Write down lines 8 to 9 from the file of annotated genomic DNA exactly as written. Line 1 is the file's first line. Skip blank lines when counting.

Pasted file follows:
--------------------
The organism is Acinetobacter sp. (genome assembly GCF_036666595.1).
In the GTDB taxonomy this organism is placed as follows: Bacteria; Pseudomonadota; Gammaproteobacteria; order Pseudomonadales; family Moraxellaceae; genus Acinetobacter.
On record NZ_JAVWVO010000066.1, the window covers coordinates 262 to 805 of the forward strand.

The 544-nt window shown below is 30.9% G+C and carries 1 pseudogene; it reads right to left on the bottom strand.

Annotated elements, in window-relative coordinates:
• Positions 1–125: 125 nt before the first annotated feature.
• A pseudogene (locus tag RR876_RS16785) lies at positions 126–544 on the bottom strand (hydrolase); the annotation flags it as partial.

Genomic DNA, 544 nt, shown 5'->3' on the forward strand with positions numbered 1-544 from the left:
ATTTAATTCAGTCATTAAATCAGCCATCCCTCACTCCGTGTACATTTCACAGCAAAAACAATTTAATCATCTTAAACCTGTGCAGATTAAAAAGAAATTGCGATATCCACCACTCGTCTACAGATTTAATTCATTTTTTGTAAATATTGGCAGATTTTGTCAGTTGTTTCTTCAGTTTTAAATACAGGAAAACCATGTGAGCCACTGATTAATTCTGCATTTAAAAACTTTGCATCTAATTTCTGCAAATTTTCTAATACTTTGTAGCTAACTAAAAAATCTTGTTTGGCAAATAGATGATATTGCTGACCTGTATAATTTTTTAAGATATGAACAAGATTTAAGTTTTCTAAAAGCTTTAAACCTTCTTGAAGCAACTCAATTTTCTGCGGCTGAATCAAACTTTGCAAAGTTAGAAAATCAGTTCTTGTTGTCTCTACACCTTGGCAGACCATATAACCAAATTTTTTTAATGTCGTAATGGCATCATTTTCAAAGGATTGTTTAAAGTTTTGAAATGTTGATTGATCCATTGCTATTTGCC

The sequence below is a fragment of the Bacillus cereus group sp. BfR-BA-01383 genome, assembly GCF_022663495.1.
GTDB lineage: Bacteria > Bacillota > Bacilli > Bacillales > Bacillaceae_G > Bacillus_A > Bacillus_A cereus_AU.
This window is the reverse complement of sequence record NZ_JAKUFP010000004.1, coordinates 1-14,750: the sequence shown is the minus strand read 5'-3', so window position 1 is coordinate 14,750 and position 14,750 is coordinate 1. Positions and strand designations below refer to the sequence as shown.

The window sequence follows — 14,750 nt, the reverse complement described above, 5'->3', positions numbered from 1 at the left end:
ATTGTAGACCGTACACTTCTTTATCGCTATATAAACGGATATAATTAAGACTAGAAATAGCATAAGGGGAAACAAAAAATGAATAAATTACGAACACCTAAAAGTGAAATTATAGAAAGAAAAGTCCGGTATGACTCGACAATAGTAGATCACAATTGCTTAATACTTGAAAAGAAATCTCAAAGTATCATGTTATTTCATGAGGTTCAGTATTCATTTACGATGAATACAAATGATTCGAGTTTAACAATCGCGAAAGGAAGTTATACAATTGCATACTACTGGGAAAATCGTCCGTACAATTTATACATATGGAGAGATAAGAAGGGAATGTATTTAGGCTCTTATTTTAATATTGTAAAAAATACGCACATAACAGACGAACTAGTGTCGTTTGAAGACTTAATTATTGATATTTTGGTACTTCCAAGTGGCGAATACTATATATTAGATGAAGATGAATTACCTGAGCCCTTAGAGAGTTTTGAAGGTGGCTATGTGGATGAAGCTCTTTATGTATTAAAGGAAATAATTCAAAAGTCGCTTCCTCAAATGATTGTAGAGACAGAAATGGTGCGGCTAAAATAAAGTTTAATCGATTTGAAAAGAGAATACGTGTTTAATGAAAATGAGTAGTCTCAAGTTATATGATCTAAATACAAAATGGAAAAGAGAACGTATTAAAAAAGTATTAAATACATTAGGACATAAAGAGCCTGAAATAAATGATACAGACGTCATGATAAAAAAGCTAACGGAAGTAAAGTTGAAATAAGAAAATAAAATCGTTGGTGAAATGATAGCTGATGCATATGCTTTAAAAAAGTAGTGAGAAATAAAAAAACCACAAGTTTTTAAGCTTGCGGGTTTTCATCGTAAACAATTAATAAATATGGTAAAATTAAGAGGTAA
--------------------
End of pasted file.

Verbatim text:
Genomic DNA, 544 nt, shown 5'->3' on the forward strand with positions numbered 1-544 from the left:
ATTTAATTCAGTCATTAAATCAGCCATCCCTCACTCCGTGTACATTTCACAGCAAAAACAATTTAATCATCTTAAACCTGTGCAGATTAAAAAGAAATTGCGATATCCACCACTCGTCTACAGATTTAATTCATTTTTTGTAAATATTGGCAGATTTTGTCAGTTGTTTCTTCAGTTTTAAATACAGGAAAACCATGTGAGCCACTGATTAATTCTGCATTTAAAAACTTTGCATCTAATTTCTGCAAATTTTCTAATACTTTGTAGCTAACTAAAAAATCTTGTTTGGCAAATAGATGATATTGCTGACCTGTATAATTTTTTAAGATATGAACAAGATTTAAGTTTTCTAAAAGCTTTAAACCTTCTTGAAGCAACTCAATTTTCTGCGGCTGAATCAAACTTTGCAAAGTTAGAAAATCAGTTCTTGTTGTCTCTACACCTTGGCAGACCATATAACCAAATTTTTTTAATGTCGTAATGGCATCATTTTCAAAGGATTGTTTAAAGTTTTGAAATGTTGATTGATCCATTGCTATTTGCC